There is a growing interest among many hospitals—community and academic alike—to migrate toward alternative service delivery models referred to as “service lines.” The concept with clinical service lines is to shift the hospital’s care delivery model from the traditional specialty silos to a more horizontal organizational structure that is focused on patient-centric care delivery within a particular clinical affinity area. Cardiovascular and musculoskeletal service lines are common examples. The idea is to organize all related services under one broad program umbrella, and work to manage those services better and more efficiently. When well designed and implemented, service lines can be helpful to patients in their accessing one-stop care in a way that improves coordination and outcomes, and results in a measurably better patient experience. Service lines also hold the promise of bringing together related specialists and providing them opportunity for collaboration and innovation that would not have been possible while practicing in separate subspecialty departments or offices. When cardiologists and cardiac surgeons and cardiac anesthesiologists all work for a hospital’s cardiovascular service line and thus collaborate freely and with focused purpose, for instance, remarkable innovations in patient care are possible.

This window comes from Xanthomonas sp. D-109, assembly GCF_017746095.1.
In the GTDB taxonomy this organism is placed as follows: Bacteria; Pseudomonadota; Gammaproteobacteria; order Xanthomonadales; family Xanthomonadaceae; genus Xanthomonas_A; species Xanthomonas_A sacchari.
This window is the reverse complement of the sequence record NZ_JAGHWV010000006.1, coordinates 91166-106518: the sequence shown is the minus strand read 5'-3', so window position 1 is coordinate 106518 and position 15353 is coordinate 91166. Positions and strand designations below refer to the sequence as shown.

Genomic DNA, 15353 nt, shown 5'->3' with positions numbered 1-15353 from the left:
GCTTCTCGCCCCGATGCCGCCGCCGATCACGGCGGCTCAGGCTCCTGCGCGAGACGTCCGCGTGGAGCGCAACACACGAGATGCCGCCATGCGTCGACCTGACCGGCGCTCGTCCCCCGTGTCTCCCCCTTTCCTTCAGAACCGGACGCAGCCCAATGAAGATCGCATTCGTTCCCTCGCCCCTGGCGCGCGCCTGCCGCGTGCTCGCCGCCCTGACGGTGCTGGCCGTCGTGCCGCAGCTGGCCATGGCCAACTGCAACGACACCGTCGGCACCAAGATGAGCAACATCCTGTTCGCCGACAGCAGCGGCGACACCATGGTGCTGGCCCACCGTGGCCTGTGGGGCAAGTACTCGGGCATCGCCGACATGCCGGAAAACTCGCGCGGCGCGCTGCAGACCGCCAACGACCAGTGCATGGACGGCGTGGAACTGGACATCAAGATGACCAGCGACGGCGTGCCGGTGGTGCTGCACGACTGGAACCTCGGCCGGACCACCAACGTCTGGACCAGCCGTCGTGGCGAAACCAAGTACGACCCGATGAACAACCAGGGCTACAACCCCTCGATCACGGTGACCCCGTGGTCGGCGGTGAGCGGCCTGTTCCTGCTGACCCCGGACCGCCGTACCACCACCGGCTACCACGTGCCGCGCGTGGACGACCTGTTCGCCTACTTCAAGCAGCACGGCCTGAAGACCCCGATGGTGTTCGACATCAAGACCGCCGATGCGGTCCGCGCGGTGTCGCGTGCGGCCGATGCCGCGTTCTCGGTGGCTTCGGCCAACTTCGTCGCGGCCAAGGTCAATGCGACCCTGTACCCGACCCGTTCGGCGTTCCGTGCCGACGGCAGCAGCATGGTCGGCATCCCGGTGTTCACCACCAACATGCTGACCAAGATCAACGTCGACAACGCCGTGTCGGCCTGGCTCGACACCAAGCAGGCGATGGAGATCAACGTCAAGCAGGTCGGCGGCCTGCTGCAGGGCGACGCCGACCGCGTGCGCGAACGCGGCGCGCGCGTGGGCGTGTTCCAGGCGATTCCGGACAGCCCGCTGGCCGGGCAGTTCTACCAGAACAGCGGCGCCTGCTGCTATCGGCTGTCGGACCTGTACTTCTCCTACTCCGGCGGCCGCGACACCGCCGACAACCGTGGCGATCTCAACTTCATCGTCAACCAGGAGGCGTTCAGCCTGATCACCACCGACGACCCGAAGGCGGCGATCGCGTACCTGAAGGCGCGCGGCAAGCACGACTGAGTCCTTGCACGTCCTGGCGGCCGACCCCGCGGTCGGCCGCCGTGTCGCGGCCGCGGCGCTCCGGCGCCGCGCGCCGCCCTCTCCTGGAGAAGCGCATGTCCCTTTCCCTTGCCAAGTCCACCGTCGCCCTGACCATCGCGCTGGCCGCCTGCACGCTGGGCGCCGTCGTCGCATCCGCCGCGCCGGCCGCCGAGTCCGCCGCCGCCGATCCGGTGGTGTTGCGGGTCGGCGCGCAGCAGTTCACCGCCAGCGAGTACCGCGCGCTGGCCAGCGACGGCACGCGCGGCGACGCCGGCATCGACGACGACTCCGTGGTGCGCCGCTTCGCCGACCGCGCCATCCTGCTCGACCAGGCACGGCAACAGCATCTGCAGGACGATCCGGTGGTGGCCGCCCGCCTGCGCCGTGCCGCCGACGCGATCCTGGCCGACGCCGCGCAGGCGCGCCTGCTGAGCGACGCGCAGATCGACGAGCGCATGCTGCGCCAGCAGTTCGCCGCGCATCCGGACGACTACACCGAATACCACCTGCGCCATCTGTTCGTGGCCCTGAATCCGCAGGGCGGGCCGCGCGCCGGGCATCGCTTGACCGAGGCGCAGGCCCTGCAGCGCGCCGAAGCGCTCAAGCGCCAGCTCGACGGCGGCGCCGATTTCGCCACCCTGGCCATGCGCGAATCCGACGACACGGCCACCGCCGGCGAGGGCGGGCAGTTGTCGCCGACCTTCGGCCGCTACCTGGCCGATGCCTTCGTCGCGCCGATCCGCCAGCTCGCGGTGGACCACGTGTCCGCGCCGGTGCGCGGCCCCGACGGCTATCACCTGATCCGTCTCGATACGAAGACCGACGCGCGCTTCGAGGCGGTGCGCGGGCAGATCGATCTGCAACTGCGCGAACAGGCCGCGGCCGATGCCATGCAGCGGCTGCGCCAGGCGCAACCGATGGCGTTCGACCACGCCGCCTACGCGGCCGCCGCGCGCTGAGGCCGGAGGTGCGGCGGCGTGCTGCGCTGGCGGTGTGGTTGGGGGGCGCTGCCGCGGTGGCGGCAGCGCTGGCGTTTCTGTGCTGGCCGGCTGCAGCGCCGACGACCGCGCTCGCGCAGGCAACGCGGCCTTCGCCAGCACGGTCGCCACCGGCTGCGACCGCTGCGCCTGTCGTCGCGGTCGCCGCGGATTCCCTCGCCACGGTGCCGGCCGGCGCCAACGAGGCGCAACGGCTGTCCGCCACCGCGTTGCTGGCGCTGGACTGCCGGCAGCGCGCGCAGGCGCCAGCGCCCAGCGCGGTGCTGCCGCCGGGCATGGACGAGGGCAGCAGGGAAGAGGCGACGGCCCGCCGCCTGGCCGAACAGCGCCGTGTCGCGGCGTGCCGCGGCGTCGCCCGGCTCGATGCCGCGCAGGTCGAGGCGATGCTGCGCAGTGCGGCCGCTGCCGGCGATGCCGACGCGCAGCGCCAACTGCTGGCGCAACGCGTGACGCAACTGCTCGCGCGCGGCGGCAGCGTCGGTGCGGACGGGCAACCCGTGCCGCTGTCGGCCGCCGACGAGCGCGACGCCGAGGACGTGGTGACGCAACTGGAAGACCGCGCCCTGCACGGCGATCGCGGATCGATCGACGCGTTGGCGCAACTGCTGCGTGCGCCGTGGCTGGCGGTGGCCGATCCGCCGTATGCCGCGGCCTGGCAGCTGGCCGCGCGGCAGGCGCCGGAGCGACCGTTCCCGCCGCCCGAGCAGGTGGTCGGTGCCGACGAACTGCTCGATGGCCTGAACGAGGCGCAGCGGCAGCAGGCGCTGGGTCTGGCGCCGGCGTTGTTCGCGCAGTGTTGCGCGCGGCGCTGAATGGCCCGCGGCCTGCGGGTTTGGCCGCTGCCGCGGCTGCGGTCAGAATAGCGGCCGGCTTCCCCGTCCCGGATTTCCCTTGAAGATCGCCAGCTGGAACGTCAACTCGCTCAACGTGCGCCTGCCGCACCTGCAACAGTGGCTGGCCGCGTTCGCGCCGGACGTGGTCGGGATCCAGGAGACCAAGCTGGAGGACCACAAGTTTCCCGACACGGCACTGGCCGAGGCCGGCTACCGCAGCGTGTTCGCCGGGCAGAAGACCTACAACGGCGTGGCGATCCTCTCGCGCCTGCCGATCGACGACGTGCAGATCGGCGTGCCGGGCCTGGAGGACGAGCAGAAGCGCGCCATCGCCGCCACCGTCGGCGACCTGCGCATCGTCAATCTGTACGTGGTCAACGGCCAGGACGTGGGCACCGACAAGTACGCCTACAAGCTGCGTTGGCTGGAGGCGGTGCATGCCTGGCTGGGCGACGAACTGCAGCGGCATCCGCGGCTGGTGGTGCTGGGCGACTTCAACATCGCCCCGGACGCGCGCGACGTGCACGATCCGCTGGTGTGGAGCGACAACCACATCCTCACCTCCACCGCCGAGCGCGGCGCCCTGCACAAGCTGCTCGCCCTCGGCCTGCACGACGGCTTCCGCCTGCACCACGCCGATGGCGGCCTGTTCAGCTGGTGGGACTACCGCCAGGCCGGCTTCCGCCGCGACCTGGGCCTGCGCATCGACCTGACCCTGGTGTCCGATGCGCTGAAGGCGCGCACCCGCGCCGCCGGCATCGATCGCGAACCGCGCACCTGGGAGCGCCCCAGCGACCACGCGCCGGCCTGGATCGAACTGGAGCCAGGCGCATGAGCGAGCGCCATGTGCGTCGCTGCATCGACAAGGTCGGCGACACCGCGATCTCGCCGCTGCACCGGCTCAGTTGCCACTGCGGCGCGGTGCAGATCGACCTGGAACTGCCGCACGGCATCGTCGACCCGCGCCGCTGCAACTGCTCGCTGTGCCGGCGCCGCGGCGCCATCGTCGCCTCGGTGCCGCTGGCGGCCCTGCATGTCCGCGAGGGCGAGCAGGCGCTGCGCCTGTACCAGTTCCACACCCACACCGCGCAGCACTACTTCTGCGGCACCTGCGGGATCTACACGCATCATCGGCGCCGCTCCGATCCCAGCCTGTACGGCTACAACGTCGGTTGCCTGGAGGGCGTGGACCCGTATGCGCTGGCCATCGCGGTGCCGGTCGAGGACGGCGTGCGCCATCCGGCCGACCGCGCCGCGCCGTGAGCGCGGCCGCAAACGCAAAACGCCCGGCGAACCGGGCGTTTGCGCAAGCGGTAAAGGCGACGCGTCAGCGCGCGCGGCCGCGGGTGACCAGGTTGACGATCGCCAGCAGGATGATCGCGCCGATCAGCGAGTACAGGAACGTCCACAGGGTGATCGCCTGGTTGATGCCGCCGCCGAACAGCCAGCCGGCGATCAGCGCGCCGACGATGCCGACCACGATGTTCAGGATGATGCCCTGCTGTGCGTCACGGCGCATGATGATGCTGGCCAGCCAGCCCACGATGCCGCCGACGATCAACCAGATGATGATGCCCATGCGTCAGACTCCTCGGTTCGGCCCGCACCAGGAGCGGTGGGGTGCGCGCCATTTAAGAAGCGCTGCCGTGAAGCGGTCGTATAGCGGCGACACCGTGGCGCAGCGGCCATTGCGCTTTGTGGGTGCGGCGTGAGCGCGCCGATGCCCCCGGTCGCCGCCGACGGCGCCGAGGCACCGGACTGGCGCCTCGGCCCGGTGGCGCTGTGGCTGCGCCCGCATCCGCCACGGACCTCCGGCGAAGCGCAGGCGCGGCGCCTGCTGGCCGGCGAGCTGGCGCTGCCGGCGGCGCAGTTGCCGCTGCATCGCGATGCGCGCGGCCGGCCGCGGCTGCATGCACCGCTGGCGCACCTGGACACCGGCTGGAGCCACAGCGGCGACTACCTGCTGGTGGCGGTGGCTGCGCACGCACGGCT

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Topics: improve patient satisfaction, thought leadership, healthcare leaders, Hospital Service Delivery, Thought Leaders, organizational development, Hayes Thought Leadership Blog Series